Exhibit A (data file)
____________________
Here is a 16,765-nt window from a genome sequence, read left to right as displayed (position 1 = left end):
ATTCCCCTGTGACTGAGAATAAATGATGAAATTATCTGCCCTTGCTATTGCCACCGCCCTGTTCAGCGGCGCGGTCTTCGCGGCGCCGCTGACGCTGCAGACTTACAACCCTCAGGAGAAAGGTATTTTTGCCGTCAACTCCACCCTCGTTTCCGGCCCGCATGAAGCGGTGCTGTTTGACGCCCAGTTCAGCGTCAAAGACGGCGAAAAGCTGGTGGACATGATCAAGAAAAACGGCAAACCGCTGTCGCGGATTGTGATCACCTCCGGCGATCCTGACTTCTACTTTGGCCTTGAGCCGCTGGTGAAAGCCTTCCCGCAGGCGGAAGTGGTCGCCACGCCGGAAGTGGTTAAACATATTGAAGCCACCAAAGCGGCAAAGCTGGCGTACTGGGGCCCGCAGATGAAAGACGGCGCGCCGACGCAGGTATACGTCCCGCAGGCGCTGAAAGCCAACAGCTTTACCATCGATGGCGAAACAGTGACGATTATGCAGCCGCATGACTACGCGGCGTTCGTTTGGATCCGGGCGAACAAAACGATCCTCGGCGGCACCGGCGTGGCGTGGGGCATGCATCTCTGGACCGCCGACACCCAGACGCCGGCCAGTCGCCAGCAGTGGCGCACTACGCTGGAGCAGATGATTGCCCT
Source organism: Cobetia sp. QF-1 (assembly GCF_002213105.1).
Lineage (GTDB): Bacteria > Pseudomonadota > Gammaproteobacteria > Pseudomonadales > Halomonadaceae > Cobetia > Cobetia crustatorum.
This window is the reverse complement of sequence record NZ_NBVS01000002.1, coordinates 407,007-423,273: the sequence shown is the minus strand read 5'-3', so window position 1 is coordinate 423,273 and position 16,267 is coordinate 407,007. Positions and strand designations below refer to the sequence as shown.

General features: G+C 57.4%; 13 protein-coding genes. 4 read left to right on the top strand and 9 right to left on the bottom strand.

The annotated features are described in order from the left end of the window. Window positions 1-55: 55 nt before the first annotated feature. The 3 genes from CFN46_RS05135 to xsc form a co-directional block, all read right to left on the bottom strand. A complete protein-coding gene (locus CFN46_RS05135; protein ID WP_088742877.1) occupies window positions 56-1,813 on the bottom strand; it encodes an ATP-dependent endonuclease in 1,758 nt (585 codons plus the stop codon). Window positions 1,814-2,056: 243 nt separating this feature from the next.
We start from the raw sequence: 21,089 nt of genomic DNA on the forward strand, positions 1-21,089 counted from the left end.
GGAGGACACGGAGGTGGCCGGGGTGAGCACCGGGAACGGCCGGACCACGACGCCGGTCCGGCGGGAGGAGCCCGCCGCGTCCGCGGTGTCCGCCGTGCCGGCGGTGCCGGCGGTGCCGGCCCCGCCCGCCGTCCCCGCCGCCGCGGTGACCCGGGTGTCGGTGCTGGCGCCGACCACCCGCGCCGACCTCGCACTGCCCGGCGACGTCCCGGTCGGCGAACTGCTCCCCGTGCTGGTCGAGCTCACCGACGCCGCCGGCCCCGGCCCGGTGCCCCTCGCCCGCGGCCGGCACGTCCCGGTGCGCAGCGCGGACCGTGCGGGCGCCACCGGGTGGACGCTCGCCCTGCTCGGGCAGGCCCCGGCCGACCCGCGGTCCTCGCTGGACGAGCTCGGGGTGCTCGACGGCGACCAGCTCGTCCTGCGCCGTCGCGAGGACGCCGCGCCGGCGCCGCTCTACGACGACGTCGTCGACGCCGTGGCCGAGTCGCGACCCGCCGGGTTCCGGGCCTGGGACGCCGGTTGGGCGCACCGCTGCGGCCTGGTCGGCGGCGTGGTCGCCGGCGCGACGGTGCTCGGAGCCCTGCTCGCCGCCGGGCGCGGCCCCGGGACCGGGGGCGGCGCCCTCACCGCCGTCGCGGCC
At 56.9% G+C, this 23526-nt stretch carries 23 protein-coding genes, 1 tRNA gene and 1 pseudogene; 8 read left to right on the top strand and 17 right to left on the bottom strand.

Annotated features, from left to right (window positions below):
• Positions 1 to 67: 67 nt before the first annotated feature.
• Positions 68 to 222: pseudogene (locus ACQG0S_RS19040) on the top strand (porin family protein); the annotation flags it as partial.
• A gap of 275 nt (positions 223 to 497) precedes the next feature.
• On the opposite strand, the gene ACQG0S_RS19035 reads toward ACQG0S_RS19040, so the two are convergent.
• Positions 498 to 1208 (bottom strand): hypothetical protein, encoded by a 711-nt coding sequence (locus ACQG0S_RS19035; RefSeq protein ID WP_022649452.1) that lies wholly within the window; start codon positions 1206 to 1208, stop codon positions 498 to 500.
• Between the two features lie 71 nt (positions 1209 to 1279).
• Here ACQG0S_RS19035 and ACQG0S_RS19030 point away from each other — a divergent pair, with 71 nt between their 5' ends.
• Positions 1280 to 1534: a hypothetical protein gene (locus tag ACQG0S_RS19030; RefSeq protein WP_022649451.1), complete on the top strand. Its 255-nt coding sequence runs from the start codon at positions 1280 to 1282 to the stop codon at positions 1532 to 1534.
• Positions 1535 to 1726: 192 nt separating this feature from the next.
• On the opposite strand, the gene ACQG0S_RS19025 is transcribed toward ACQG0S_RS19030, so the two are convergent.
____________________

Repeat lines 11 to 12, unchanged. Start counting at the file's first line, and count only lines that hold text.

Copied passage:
Annotated features, from left to right (window positions below):
• Positions 1 to 67: 67 nt before the first annotated feature.